Labour are right to consider women-only carriages. Here’s why

Whatever you think of the policy, it is clear we must do something drastic to stop sexual assaults on public transport.

Women-only train carriages are back on the agenda — and like when Jeremy Corbyn first floated the idea in 2015, everyone is angry about the idea.

This time, Derby North MP Chris Williamson put himself in the firing line by saying it would be “worth consulting” on the controversial policy, after the BBC reported that assaults on public transport had more than doubled in the last five years.

He was shot down both by Labour colleagues — who said the move would be “normalising attacks” — and numerous journalists and commentators who said the policy was victim-blaming, in some cases while making dubious comparisons to the way women are treated in Saudi Arabia.

Let’s be clear: the focus needs to be on making abusers change their behaviour and on punishing them — harshly — if they don’t, not on telling women they must behave differently to avoid being assaulted.

But at the same time, the issue has started a conversation on social media where women are adding harrowing colour to the 1,448 incidents reported to transport police last year — and many are saying the policy would make an immediate improvement to their lives. Stories of 13-year-olds being groped, men feeling it’s ok to masturbate in packed-out carriages, and sexual assault survivors too frightened to travel alone at night has put the problem into stark relief.

While detractors say the move would be accepting assaults as inevitable, rejecting the idea outright without proposing an alternative is failing to recognise and take seriously the prevalence of assaults right now and the way in which this is forcing women to modify their behaviour.

Last year, I witnessed a teenage girl sexually assaulted by a group of drunk men on a late night train. Of course, it was her who ran away and got off at the next stop. Although I later confronted the men and reported the incident, she was too afraid to do so herself — understandably, all she wanted to do was escape an immensely traumatic situation and never have to see the perpetrators again. Reporting them also made little difference: transport police failed to arrest them at the station and there were no guards around to help out.

As it stands, the girl will probably experience the same thing again and again and again. Or she will feel forced to change her behaviour and stop getting trains alone at night.

It may not be a solution in itself, but there is a pragmatic argument for women-only carriages as an interim measure, which is being largely buried by simplistic rhetoric and a disingenous framing of the original proposal. Arguing against the policy on ideological grounds ignores the experience of many women and young girls who are assaulted and become afraid of travelling alone on public transport. It ignores the fact that they feel forced to alter their behaviour already.

When he first proposed the policy two years ago Corbyn made it clear the aim was to give women more freedom than they currently have, not less.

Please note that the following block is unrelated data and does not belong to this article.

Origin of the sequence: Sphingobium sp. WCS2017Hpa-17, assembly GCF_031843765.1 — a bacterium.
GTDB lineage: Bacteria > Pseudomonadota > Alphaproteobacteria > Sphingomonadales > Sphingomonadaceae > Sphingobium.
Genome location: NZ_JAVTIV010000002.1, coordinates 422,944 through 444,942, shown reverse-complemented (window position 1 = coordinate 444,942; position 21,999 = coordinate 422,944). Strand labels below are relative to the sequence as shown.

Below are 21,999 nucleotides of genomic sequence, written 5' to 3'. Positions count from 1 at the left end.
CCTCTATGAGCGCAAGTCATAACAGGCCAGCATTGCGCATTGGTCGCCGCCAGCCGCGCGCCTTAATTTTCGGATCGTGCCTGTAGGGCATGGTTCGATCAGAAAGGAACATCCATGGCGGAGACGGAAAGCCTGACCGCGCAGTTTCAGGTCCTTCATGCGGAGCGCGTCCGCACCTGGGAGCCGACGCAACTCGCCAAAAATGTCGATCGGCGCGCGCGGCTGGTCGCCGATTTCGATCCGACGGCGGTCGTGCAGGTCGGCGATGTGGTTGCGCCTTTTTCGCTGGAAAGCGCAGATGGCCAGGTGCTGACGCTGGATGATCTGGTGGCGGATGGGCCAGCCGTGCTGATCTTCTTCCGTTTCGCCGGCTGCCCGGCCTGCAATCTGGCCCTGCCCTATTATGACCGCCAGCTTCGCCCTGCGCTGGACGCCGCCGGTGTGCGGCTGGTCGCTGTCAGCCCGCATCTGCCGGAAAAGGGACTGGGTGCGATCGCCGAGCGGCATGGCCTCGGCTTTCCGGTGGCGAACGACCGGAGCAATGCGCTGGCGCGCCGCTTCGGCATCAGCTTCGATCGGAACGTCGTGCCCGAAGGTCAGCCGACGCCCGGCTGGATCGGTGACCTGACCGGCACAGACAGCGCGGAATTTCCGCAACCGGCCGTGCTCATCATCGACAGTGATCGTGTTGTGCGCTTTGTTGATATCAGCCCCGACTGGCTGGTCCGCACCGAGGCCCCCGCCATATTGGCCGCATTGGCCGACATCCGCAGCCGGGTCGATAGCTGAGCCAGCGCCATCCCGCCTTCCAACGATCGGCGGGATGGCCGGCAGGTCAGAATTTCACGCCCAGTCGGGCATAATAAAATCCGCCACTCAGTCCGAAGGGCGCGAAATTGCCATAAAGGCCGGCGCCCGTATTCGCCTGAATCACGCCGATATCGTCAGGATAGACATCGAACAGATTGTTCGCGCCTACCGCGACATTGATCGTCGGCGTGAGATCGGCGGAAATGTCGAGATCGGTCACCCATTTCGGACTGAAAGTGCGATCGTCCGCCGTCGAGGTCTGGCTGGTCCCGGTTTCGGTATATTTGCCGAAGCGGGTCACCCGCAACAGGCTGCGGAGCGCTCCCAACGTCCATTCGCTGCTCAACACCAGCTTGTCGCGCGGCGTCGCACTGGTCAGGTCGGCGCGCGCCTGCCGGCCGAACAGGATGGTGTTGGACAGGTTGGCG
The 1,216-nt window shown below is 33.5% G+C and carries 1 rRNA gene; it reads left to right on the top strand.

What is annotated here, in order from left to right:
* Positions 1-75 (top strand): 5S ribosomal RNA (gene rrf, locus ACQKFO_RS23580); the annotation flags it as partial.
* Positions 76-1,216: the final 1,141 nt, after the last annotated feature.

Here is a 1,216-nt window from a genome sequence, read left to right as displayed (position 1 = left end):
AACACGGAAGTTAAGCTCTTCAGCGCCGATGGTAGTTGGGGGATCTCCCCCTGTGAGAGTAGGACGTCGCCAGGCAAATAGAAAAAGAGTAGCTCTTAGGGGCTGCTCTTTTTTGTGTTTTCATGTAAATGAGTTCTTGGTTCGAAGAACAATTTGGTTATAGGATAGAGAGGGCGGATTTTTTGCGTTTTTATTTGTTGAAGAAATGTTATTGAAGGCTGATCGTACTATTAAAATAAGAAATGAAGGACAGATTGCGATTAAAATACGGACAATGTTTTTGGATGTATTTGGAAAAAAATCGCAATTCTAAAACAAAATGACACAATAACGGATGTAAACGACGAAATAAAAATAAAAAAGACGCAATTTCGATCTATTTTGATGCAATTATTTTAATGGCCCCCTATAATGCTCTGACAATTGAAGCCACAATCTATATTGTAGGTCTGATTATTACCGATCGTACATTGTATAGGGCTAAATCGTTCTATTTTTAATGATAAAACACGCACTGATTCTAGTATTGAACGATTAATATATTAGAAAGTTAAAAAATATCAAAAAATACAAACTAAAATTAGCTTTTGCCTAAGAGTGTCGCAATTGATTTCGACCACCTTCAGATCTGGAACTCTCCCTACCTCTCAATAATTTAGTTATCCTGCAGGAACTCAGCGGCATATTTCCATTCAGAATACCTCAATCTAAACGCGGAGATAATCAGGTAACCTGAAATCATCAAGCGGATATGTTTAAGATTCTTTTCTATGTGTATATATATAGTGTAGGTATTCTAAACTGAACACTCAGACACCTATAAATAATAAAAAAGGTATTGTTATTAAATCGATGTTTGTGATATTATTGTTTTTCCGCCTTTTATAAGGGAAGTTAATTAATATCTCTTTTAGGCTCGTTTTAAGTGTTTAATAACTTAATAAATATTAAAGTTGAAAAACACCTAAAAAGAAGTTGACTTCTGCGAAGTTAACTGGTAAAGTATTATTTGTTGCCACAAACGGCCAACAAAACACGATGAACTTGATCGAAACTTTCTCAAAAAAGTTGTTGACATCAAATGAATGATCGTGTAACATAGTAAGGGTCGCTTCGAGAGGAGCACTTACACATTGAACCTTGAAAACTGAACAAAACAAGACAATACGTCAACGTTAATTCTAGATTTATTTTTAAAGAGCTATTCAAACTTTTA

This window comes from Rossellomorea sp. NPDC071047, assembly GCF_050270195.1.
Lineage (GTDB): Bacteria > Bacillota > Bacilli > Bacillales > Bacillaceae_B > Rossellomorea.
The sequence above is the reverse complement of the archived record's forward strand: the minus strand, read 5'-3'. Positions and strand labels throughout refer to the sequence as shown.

“It is unacceptable that many women and girls adapt their daily lives in order to avoid being harassed on the street, public transport, and in other public places from the park to the supermarket,” he said. “This could include taking longer routes to work, having self-imposed curfews or avoiding certain means of transport.”

He also did not suggest the measure in isolation, floating the idea of a 24-hour hotline for women to report harassment, along with broader measures to tackle assault in society such as tougher rules for licence holders on reporting incidents on their premises and cabinet members for women’s safety on local councils.

Many concerns about victim blaming could be mitigated — and even reversed — by implementing women-only carriages carefully. They could be introduced in tandem with harsher punishments and more guards (indeed, these would be needed for enforcement) and an emphasis on how women are allowed to go in all carriages and men are limited in the space they are allowed to occupy. We would need to remain vigilant against victim blaming and to strengthen campaigns like TFL’s ‘Report it to stop it‘ initiative.

Like the debate, women-only carriages implemented in the right way could raise awareness of the issue and force society to take sexual assault more seriously. It would blame and shame male perpetrators, not victims. And it would stop women having to suffer until the problem is solved.

In effect, women-only carriages might not be viable. It might not be possible to enforce them, they might pose problems for trans people, and they might simply be too unpopular to make work. But we need to talk about them in a calm and nuanced way, and we need to consider equally radical alternatives, because the fierce debate around the issue has highlighted just how serious the problem is. Let’s hope all the talk translates into real change — whatever that might look like.

Charlotte England is a freelance journalist. Follow her on Twitter.

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